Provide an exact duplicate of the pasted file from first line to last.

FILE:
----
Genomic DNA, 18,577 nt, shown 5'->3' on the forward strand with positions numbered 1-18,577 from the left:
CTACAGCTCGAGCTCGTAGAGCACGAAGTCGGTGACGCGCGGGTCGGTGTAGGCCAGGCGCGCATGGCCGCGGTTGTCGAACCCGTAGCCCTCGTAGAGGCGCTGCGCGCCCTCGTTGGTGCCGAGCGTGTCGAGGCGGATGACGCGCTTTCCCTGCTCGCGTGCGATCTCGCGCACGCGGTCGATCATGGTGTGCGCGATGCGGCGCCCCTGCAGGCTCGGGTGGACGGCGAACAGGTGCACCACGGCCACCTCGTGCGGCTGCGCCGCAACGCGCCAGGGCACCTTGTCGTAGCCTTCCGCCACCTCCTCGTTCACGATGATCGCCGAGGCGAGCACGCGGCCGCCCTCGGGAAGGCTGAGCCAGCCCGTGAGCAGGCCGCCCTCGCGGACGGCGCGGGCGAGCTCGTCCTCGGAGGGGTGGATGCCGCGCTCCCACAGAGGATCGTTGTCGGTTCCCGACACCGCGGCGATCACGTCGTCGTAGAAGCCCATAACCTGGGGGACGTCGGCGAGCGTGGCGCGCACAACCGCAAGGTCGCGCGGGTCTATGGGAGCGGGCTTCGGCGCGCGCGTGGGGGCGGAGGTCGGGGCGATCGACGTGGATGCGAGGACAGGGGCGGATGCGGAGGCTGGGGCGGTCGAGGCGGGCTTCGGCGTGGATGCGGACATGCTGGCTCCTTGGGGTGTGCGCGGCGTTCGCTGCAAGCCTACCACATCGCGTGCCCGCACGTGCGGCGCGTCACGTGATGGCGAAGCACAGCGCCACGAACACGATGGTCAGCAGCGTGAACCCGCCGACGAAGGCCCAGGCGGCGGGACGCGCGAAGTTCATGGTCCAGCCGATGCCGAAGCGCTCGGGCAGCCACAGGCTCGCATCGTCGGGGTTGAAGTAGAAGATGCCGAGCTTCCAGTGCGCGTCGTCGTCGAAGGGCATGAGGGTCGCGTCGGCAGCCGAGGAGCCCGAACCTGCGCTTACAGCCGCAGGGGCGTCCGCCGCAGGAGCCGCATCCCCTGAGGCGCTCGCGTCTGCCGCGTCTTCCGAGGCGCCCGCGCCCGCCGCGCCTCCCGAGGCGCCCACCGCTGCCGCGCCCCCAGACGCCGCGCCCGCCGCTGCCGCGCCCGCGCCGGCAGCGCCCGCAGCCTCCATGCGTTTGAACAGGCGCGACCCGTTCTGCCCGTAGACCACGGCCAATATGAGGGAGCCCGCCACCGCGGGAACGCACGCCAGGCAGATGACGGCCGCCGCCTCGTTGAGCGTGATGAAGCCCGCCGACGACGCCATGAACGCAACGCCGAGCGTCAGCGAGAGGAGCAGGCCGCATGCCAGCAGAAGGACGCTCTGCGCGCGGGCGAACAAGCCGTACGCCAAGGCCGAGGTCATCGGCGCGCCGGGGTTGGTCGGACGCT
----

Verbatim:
Genomic DNA, 18,577 nt, shown 5'->3' on the forward strand with positions numbered 1-18,577 from the left:
CTACAGCTCGAGCTCGTAGAGCACGAAGTCGGTGACGCGCGGGTCGGTGTAGGCCAGGCGCGCATGGCCGCGGTTGTCGAACCCGTAGCCCTCGTAGAGGCGCTGCGCGCCCTCGTTGGTGCCGAGCGTGTCGAGGCGGATGACGCGCTTTCCCTGCTCGCGTGCGATCTCGCGCACGCGGTCGATCATGGTGTGCGCGATGCGGCGCCCCTGCAGGCTCGGGTGGACGGCGAACAGGTGCACCACGGCCACCTCGTGCGGCTGCGCCGCAACGCGCCAGGGCACCTTGTCGTAGCCTTCCGCCACCTCCTCGTTCACGATGATCGCCGAGGCGAGCACGCGGCCGCCCTCGGGAAGGCTGAGCCAGCCCGTGAGCAGGCCGCCCTCGCGGACGGCGCGGGCGAGCTCGTCCTCGGAGGGGTGGATGCCGCGCTCCCACAGAGGATCGTTGTCGGTTCCCGACACCGCGGCGATCACGTCGTCGTAGAAGCCCATAACCTGGGGGACGTCGGCGAGCGTGGCGCGCACAACCGCAAGGTCGCGCGGGTCTATGGGAGCGGGCTTCGGCGCGCGCGTGGGGGCGGAGGTCGGGGCGATCGACGTGGATGCGAGGACAGGGGCGGATGCGGAGGCTGGGGCGGTCGAGGCGGGCTTCGGCGTGGATGCGGACATGCTGGCTCCTTGGGGTGTGCGCGGCGTTCGCTGCAAGCCTACCACATCGCGTGCCCGCACGTGCGGCGCGTCACGTGATGGCGAAGCACAGCGCCACGAACACGATGGTCAGCAGCGTGAACCCGCCGACGAAGGCCCAGGCGGCGGGACGCGCGAAGTTCATGGTCCAGCCGATGCCGAAGCGCTCGGGCAGCCACAGGCTCGCATCGTCGGGGTTGAAGTAGAAGATGCCGAGCTTCCAGTGCGCGTCGTCGTCGAAGGGCATGAGGGTCGCGTCGGCAGCCGAGGAGCCCGAACCTGCGCTTACAGCCGCAGGGGCGTCCGCCGCAGGAGCCGCATCCCCTGAGGCGCTCGCGTCTGCCGCGTCTTCCGAGGCGCCCGCGCCCGCCGCGCCTCCCGAGGCGCCCACCGCTGCCGCGCCCCCAGACGCCGCGCCCGCCGCTGCCGCGCCCGCGCCGGCAGCGCCCGCAGCCTCCATGCGTTTGAACAGGCGCGACCCGTTCTGCCCGTAGACCACGGCCAATATGAGGGAGCCCGCCACCGCGGGAACGCACGCCAGGCAGATGACGGCCGCCGCCTCGTTGAGCGTGATGAAGCCCGCCGACGACGCCATGAACGCAACGCCGAGCGTCAGCGAGAGGAGCAGGCCGCATGCCAGCAGAAGGACGCTCTGCGCGCGGGCGAACAAGCCGTACGCCAAGGCCGAGGTCATCGGCGCGCCGGGGTTGGTCGGACGCT